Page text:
Alan grew up in Southern California. He completed a BS in chemistry at the University of California, Riverside, and earned a Ph.D. in materials chemistry from the University of California, Berkeley. He completed a postdoc at IBM's Almaden Research Center before starting at PSI.
Clearly, Alan's scientific curiosity and analytical nature continue beyond the lab. For example, at one time, Alan ate a lot of Skittles candy. He happened to notice that sometime the colored candy shell of Skittles candy didn't match the flavor inside, and wondered how often it really happened. So he sat down with a giant bag of Skittles, a pill cutter to reveal their inner color, and an Excel spreadsheet to record the data. With a sample size of about 326, he found that about 5% had interiors that didn't match the exterior.
Alan's wife, two Italian greyhounds, and one Chihuahua have observed him conducting other science-themed projects at home, including building a Jacob's ladder, constructing a compressed air rocket launcher, and fashioning a pulsejet out of a Mason jar. Alan also partakes in other hobbies, including origami, Asian cooking, and, most recently, blacksmithing.
Photo courtesy of Polymer Solutions Incorporated.
Plastics Today Webinar
Topic: Assessing Biodegradable and Biodurable Polymers for Implantable Medical Devices
Presenters: Dr. Alan Sentman and Dr. Beth Caba
When: Thursday, January 19, 2012, 2:00 pm Eastern Time
Cost: Free of charge!
Where: Register using the following link:
Highlights from the Polymer Solutions Newsblog
The PSI Newsblog covers breaking news in the fields of plastics analysis, plastics testing, and plastics failure. Here are a few of the month's top articles:
Top Five News Stories This Month:
- Soda Giants' Quest for Plant-Based Plastic Bottles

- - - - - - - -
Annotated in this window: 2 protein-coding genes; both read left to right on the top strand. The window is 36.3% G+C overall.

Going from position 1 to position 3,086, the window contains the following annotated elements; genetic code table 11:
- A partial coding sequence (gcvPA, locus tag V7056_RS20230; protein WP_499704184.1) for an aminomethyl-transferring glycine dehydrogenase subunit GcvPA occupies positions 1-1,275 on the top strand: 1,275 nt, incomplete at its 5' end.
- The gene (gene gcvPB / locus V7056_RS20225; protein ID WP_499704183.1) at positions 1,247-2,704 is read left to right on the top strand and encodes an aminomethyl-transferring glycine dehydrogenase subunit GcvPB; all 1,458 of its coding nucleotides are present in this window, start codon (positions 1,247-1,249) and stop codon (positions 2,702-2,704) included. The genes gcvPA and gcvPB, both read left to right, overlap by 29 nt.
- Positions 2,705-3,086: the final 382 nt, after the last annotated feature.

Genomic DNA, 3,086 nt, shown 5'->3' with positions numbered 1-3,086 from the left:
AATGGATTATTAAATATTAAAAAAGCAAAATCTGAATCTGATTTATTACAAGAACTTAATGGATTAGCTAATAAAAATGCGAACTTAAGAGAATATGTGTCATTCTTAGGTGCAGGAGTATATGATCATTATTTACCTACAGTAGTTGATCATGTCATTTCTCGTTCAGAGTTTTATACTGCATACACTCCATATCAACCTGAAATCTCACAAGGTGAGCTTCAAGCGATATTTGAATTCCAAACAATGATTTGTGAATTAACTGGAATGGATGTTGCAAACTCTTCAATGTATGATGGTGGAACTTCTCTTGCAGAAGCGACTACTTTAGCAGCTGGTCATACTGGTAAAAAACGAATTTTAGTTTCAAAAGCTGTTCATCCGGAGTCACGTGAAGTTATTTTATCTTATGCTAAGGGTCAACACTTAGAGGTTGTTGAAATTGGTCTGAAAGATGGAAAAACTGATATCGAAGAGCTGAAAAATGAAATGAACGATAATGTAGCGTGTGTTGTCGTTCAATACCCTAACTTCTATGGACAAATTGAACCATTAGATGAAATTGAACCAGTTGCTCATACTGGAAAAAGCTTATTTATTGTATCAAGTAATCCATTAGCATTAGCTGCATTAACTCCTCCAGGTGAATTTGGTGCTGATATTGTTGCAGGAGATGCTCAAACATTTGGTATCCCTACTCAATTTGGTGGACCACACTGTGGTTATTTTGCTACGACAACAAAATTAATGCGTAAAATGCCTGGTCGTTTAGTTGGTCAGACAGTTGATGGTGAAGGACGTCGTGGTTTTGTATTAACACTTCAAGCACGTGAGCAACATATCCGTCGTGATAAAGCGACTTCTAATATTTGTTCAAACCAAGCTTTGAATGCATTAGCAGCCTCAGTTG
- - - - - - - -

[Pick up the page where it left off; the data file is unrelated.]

Coca-Cola and PepsiCo are trying to make plastic soda bottles out of 100% plant-based materials. Last week, media outlets reported that both companies gave updates on their progress.
- HP Ranked as Most Sustainable Electronics Company
Hewlett-Packard Co., the Palo-Alto, CA-based company that makes printers, computers, and servers, came out on top of Greenpeace International's 17th annual ranking of electronics companies. Use of plastics and other materials figure into the criteria.
- Recycling BPA-Containing Receipts Taints Paper Products
Bisphenol A (BPA) is a chemical used for manufacturing items such as polycarbonate plastics for water bottles and resin liners for food cans. However, it can leach out of products, is considered an endocrine-disrupting chemical, and has been linked to a range of health problems.
- Weak Charge Releases Drug From Injectable Gel
Stanford University researchers have introduced an injectable hydrogel that releases drugs from polypyrrole nanoparticles when a weak electric field is applied outside the body.
- Graphite Lubricates Hip Replacements
All-metal hip replacements wear down less than metal-on-polyethylene medical devices, but no one knew why. Turns out that it is because the all-metal joint implants are lubricated with graphite and not proteins as previously thought, according to research published by scientists in the U.S. and Germany. The discovery could help efforts to design materials for longer-lasting implants.
Company News and Notes
PSI has installed a new distillation system that enables the recovery of HFIP waste. This new addition will drastically reduce PSI's hazardous chemical waste disposal. Moving forward, PSI will grow their distillation capabilities to enable the recovery of solvents like chloroform, toluene, and DMA to further reduce their environmental impact.
Josh Rancourt has successfully completed two FEMA Emergency Management courses:
=> Introduction to Incident Command System
=> Incident Command System for Single Resources and Initial Action Incidents
Josh's training enables him to serve our community during emergency situations, and also provides an invaluable resource to PSI in being prepared to respond to emergency situations on site. Moving forward, Josh will continue to complete training in Incident Command and Emergency Management.
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Polymer Solutions News is a monthly publication of Polymer Solutions Incorporated, an independent laboratory and a strategic global resource for chemical analysis, physical testing, research and development services, and litigation services. Please contact us with any corrections, comments, reprint requests, suggestions for stories, requests for quotes, or other feedback. Thank You!